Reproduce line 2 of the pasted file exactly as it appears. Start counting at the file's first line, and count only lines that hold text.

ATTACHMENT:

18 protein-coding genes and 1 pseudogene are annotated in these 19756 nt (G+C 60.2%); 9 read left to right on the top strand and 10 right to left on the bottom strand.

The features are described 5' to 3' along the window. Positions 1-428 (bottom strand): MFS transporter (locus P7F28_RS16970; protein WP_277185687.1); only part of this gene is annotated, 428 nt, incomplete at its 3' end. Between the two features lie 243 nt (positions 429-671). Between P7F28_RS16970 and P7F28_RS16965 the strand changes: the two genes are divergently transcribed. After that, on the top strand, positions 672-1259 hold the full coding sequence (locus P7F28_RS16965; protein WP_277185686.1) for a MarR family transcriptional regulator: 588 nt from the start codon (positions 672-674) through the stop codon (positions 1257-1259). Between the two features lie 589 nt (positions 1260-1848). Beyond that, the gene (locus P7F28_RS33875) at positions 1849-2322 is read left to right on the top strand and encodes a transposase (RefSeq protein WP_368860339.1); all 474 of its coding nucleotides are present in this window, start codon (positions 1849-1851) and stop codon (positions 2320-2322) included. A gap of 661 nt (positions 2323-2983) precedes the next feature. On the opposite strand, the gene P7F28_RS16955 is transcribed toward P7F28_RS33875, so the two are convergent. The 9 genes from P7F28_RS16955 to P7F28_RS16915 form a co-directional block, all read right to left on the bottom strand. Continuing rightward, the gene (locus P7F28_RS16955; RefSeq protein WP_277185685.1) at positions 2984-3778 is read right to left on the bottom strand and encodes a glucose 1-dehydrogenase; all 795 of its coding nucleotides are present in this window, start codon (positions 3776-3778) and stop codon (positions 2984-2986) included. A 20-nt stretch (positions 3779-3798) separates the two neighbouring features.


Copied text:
The features are described 5' to 3' along the window. Positions 1-428 (bottom strand): MFS transporter (locus P7F28_RS16970; protein WP_277185687.1); only part of this gene is annotated, 428 nt, incomplete at its 3' end. Between the two features lie 243 nt (positions 429-671). Between P7F28_RS16970 and P7F28_RS16965 the strand changes: the two genes are divergently transcribed. After that, on the top strand, positions 672-1259 hold the full coding sequence (locus P7F28_RS16965; protein WP_277185686.1) for a MarR family transcriptional regulator: 588 nt from the start codon (positions 672-674) through the stop codon (positions 1257-1259). Between the two features lie 589 nt (positions 1260-1848). Beyond that, the gene (locus P7F28_RS33875) at positions 1849-2322 is read left to right on the top strand and encodes a transposase (RefSeq protein WP_368860339.1); all 474 of its coding nucleotides are present in this window, start codon (positions 1849-1851) and stop codon (positions 2320-2322) included. A gap of 661 nt (positions 2323-2983) precedes the next feature. On the opposite strand, the gene P7F28_RS16955 is transcribed toward P7F28_RS33875, so the two are convergent. The 9 genes from P7F28_RS16955 to P7F28_RS16915 form a co-directional block, all read right to left on the bottom strand. Continuing rightward, the gene (locus P7F28_RS16955; RefSeq protein WP_277185685.1) at positions 2984-3778 is read right to left on the bottom strand and encodes a glucose 1-dehydrogenase; all 795 of its coding nucleotides are present in this window, start codon (positions 3776-3778) and stop codon (positions 2984-2986) included. A 20-nt stretch (positions 3779-3798) separates the two neighbouring features.